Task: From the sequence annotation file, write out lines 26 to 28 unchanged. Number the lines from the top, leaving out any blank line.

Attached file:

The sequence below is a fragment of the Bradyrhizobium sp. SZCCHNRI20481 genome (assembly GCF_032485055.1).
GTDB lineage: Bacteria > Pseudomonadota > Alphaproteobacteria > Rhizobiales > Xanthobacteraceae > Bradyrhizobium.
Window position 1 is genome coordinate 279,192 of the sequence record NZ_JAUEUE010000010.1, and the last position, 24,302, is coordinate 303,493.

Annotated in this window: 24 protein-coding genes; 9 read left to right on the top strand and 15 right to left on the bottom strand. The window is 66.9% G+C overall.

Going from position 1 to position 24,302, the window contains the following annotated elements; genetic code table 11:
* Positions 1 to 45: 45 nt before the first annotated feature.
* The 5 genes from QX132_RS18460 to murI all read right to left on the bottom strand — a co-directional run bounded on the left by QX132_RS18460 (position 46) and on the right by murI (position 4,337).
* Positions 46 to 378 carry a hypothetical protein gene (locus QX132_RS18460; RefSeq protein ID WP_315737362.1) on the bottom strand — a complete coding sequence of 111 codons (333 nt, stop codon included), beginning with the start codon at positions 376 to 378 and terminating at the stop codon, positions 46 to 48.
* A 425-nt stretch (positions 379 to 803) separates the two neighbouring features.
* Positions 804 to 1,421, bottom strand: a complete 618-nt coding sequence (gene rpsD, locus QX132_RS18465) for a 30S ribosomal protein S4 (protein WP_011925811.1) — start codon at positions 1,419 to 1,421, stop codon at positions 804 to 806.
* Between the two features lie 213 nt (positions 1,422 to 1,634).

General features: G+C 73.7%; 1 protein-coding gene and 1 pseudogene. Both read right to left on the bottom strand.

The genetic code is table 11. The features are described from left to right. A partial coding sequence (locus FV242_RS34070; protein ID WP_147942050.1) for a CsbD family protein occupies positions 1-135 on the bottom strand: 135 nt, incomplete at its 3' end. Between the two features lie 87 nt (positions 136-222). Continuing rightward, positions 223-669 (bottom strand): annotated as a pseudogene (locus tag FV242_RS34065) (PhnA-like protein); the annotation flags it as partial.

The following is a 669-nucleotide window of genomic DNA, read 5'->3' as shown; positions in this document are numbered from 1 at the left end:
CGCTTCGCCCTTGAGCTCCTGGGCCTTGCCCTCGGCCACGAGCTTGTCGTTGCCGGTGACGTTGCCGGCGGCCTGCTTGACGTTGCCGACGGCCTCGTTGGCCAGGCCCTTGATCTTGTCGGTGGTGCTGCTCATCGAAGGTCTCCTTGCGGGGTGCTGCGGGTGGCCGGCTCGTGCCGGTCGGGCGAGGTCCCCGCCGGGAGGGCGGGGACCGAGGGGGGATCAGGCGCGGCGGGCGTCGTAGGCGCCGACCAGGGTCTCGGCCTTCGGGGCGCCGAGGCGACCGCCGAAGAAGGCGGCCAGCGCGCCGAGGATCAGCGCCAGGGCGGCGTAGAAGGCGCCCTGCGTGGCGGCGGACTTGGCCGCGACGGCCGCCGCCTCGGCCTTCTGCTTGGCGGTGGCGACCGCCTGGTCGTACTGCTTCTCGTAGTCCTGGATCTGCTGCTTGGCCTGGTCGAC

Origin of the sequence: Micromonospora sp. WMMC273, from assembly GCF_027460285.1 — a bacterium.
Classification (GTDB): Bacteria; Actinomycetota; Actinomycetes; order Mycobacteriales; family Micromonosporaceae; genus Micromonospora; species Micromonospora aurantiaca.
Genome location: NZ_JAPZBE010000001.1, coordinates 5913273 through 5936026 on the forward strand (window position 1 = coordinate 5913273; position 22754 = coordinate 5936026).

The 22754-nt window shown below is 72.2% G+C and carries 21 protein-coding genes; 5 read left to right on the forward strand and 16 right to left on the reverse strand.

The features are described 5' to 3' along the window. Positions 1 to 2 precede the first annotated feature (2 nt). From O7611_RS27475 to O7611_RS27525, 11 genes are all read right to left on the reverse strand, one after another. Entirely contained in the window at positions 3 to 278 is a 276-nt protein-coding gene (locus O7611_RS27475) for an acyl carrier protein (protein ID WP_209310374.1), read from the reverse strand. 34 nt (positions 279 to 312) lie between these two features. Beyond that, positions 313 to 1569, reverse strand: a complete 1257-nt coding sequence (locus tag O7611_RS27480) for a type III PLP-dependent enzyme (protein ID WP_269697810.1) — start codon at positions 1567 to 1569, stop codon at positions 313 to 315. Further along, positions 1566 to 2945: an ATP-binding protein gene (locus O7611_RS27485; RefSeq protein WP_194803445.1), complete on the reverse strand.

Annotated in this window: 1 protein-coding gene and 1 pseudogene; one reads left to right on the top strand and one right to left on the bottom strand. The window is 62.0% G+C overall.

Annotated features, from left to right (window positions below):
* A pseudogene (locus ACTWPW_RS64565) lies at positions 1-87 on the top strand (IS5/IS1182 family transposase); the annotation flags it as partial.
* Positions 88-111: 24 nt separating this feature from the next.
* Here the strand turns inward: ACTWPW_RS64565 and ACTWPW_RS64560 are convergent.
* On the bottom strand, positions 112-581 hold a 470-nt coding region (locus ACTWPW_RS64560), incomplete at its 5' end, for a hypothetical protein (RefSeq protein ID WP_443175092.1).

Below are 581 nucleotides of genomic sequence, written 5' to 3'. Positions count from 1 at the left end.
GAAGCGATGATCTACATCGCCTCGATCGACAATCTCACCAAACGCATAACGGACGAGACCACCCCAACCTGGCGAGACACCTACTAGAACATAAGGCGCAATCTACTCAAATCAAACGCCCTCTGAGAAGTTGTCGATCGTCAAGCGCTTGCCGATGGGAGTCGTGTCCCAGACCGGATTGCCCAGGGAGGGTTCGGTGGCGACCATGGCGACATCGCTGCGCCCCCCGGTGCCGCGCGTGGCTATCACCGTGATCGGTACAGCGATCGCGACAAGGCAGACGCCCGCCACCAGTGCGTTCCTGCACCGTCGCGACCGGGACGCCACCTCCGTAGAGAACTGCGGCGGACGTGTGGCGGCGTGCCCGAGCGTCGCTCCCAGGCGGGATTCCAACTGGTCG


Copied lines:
* On the bottom strand, positions 112-581 hold a 470-nt coding region (locus ACTWPW_RS64560), incomplete at its 5' end, for a hypothetical protein (RefSeq protein ID WP_443175092.1).

Below are 581 nucleotides of genomic sequence, written 5' to 3'. Positions count from 1 at the left end.
GAAGCGATGATCTACATCGCCTCGATCGACAATCTCACCAAACGCATAACGGACGAGACCACCCCAACCTGGCGAGACACCTACTAGAACATAAGGCGCAATCTACTCAAATCAAACGCCCTCTGAGAAGTTGTCGATCGTCAAGCGCTTGCCGATGGGAGTCGTGTCCCAGACCGGATTGCCCAGGGAGGGTTCGGTGGCGACCATGGCGACATCGCTGCGCCCCCCGGTGCCGCGCGTGGCTATCACCGTGATCGGTACAGCGATCGCGACAAGGCAGACGCCCGCCACCAGTGCGTTCCTGCACCGTCGCGACCGGGACGCCACCTCCGTAGAGAACTGCGGCGGACGTGTGGCGGCGTGCCCGAGCGTCGCTCCCAGGCGGGATTCCAACTGGTCG